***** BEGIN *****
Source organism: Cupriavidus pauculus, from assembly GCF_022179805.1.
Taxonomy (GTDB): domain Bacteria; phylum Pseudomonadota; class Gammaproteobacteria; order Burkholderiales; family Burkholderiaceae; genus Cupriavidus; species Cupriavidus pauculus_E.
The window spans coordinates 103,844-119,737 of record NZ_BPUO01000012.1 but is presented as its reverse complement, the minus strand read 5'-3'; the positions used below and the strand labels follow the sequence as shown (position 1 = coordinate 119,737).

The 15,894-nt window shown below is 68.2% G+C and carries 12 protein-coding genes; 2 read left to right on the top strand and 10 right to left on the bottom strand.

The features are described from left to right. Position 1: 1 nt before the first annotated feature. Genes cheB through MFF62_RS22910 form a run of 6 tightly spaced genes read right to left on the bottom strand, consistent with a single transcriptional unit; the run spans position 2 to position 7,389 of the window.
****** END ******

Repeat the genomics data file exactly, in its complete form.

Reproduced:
Source organism: Cupriavidus pauculus, from assembly GCF_022179805.1.
Taxonomy (GTDB): domain Bacteria; phylum Pseudomonadota; class Gammaproteobacteria; order Burkholderiales; family Burkholderiaceae; genus Cupriavidus; species Cupriavidus pauculus_E.
The window spans coordinates 103,844-119,737 of record NZ_BPUO01000012.1 but is presented as its reverse complement, the minus strand read 5'-3'; the positions used below and the strand labels follow the sequence as shown (position 1 = coordinate 119,737).

The 15,894-nt window shown below is 68.2% G+C and carries 12 protein-coding genes; 2 read left to right on the top strand and 10 right to left on the bottom strand.

The features are described from left to right. Position 1: 1 nt before the first annotated feature. Genes cheB through MFF62_RS22910 form a run of 6 tightly spaced genes read right to left on the bottom strand, consistent with a single transcriptional unit; the run spans position 2 to position 7,389 of the window.